Say goodbye to your doggie, Cathy Lee!
While California does nothing about its horrific budget deficit, state Democrats are up in arms, so to speak, over
the president of an advisor to the states Fish and Wildlife Commission for legally hunting and eating mountain lions in Idaho. It offends the Twinkie-banners, apparently. The man in question seems unrepentant:
Mr. Richards, a real-estate broker in Upland, Calif., declined to comment for this article. In a letter he sent Tuesday to Mr. Hueso, Mr. Richards wrote: “Do you really think a California Commissioner is actually obligated to follow California laws across these United States? Really?”
Responding to criticism from some animal-rights activists that he killed the animal only for sport, Mr. Richards wrote: “we did dine on Mountain Lion for dinner” and added: “I will continue to hunt and fish wherever I please…There is ZERO chance I would consider resigning my position.”
Demmerkrat Charwoman Debbie Wasserman (oh, her stupidity is legendary – just Google her or search this blog for back posts) has backed out of a fund raiser headed by a Muslim on the Terrorist Watch List. I don’t really think the guy should be on that list in the first place because, from what I read, he ticked off the TSA by defending terrorists. Well he’s a lawyer, for Crissake (Allah’s sake?) and that’s what lawyers do.
But it’s fun to see the head of the Democrat Party tripping over her high heels, denying that she ever, ever intended to attend the event, even if she’d said she would.
GM reports wonderful numbers on auto production while stuffing its dealers’ inventory to all time high. 667,500 in inventory, 207,000 sold in February. Sounds like Greenwich real estate, to me, but there’s no government subsidy program, yet, for unloading Greenwich mansions.
A Realtor/owner/builder asked me today what I thought of her house and, since she asked, I told her I thought it was overpriced. “But that [the new, lower asking rice] is what we have into it!” I must have been feeling ornery so I explained that what someone “has into” a new house is as irrelevant as the price someone paid for a used one – market value is what someone is willing to pay, not what it cost you to build, not what you paid for it, not what you “need” or want. I thought they covered this concept in that grueling real estate course we all had to endure before joining this august profession.
Nothing much going on. No sales reported, 2 executed contracts, one for Sickle Bar Lane, asking $979,000 and the other for 12 Mountain Wood Road, mentioned here earlier this month when it reported an accepted offer. Last asking price was $6.950 million which, assuming it sells for even less than that, will make the sellers cringe: they paid $8.4 million for it back in ’05.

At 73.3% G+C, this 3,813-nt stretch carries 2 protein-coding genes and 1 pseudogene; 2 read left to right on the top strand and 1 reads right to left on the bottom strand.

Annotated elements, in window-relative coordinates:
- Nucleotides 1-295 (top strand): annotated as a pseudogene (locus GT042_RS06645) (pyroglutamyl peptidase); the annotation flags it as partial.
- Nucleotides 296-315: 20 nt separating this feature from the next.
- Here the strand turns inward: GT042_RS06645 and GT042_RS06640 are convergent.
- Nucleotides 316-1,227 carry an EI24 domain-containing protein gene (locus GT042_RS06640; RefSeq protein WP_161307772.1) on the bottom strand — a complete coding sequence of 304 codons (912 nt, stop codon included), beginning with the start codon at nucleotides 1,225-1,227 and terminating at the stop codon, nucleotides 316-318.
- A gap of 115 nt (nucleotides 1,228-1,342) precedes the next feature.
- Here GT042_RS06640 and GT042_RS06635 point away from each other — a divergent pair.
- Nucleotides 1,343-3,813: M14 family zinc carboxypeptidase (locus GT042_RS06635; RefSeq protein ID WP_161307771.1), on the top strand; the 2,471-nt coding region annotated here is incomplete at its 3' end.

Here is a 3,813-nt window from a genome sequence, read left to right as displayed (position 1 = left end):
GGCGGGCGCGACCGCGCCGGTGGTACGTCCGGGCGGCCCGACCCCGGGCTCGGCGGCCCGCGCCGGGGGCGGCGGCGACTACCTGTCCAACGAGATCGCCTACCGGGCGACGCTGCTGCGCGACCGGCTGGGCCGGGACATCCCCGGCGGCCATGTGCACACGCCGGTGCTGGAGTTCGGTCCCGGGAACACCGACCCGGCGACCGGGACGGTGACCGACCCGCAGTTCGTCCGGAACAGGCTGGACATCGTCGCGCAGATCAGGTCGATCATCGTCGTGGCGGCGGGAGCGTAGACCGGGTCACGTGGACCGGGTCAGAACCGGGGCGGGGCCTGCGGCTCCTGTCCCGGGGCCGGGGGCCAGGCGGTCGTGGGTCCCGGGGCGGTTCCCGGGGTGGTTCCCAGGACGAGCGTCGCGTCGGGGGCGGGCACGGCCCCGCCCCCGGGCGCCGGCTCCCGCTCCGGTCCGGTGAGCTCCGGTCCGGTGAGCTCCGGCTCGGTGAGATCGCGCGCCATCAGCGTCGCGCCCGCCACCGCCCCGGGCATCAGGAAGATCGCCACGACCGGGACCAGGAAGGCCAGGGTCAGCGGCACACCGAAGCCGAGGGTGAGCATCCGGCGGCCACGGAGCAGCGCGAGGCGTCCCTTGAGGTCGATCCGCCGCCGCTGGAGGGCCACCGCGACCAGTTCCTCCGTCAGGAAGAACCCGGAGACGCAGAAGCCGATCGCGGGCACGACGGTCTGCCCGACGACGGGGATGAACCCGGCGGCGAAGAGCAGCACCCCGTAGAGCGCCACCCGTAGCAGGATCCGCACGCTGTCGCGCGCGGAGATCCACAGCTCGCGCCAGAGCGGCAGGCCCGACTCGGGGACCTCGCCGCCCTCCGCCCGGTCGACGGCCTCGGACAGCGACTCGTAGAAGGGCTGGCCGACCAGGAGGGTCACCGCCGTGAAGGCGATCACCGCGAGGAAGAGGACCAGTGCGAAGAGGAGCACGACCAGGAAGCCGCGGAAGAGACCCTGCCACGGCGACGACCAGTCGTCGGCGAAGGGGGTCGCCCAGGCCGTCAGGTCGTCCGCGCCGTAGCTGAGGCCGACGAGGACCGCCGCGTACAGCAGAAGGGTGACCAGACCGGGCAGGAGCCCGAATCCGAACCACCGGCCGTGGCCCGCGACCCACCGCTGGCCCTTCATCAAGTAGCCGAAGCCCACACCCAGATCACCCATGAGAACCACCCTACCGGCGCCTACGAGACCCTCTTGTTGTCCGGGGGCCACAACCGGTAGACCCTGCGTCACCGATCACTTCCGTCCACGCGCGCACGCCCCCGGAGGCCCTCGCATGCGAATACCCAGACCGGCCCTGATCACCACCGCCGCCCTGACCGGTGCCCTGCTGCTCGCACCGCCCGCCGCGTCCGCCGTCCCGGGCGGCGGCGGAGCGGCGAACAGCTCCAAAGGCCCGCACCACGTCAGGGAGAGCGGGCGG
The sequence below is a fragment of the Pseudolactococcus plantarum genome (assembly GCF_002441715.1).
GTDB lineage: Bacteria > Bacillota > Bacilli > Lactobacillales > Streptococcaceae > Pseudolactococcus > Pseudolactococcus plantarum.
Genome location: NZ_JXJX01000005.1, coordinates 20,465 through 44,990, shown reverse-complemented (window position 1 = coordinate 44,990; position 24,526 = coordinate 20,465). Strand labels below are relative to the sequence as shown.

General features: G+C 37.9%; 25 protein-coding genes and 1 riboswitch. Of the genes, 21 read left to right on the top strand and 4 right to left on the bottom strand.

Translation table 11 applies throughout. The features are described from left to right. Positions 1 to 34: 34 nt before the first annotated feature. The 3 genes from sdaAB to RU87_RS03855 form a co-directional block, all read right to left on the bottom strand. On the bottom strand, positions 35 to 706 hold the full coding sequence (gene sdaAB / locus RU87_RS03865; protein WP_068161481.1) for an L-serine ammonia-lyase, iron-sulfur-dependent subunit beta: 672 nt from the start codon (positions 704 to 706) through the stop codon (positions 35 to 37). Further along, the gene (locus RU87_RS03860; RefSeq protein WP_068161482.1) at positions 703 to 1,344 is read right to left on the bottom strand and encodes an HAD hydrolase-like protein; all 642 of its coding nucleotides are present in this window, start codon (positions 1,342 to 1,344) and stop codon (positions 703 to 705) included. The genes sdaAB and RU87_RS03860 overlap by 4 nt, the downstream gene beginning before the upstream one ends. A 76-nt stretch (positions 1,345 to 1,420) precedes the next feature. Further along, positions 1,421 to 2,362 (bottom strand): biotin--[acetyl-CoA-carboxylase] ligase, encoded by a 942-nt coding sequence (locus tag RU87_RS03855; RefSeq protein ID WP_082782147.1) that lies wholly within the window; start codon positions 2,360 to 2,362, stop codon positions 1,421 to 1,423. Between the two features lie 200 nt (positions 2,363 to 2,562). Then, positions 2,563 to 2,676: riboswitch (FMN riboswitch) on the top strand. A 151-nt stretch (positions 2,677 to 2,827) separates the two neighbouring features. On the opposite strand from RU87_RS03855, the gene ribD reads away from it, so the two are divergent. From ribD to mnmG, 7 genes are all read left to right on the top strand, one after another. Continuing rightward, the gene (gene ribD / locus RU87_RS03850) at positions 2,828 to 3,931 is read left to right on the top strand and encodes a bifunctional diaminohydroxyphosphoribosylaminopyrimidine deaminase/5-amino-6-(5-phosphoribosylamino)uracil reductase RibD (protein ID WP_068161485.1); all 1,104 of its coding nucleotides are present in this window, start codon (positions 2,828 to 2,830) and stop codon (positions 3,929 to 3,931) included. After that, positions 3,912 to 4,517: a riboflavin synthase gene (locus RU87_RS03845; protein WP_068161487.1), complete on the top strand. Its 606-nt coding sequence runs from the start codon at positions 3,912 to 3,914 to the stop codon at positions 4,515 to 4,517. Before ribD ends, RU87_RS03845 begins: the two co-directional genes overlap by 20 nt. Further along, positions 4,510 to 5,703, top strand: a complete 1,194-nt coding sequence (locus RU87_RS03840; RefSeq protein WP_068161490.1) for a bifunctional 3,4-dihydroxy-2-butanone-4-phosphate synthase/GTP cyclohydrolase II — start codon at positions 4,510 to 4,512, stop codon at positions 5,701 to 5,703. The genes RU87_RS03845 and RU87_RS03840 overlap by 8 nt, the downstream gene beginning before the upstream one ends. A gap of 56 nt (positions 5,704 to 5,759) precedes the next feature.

Five accepted offers, all under $2 million, all unexceptionable.
And that’s it. Blah.
While looking at stats from the past six months just now, I noticed a sale that must have escaped me over the Thanksgiving holiday: 37 Cedarwood sold for $4.3 million. Owner paid $5.275 in 2003.
Positive news? It’s a sale!
Ran into the owner/builder of another house today, this time Jim Scheckter, who is building a mansion at 12 Byfield Road (Drive?) Turns out, Mr. Scheckter was justifiably angry with me because some months ago I wrote that his house was in foreclosure and being taken over by the lender. While that was accurate enough so far as it goes, it turns out that Scheckter beat back the bank in court and regained control of his project, which he is now completing.
Looks like a nice house but I still wonder at the possibility of a sale in the amount it’s asking ($11 million, down from $12 in ’09). The only “recent” sales on Byfield of recent construction I could find on the MLS (there may have been another one that never was listed) were #50 Byfield, full-price sale of $5.5 million in 2005 and #48, a BSF project that tried for $7.5 million in 2007 and called it a day at $5.150 in 2009.
Those houses weren’t as large as this one, which has 9,500 sq. above grade and 4,000 in its lower level (“fully useable”, I’m told) but in real estate, unlike dating, size doesn’t always matter; price does. But I do wish Scheckter well – he’s obviously lavished a lot of care, attention and money on this house.
Speaking with another agent yesterday she wondered aloud what was going to happen to all the expensive houses for sale in Greenwich. “They just aren’t selling,” she said, “so do they drop their prices and push everything else further down or just disappear?”
I’ve written on this conundrum many times but here’s the latest news: the problem persists.
There are currently 51 single family homes for sale in Greenwich asking between $7.5 million and $11.5 million. How’s that bracket doing? here’s the breakdown for houses that either have fully executed contract or have sold via contracts entered into since September 1 of last year:
$7.5 – $9 million: 30 still for sale, 1 (one) gone to contract
$9 – $11.5 million: 21 still for sale, 1 (one) gone to contract.
Lower down but still in what I consider to be nosebleed territory, there is some life but obviously more inventory.
$4.950 – $7.5 million: 74 for sale, 10 (ten gone to contract.
That’s it for the past six months and I see no reason to believe the next six months will be better. I was berated just now by an agent/owner for not “printing positive news.” I told her, “you provide that news and I’ll report it. No word back from her so far, but maybe tomorrow?
UPDATE: a reader asked how many of these were spec houses. I can’t say with absolute certainty but sorting for all houses built 2009 and later, we get this:
$5.5 – $7.5 million: 7
$7.5 – $9 million: 2
$9.0 – $11.5 million: 4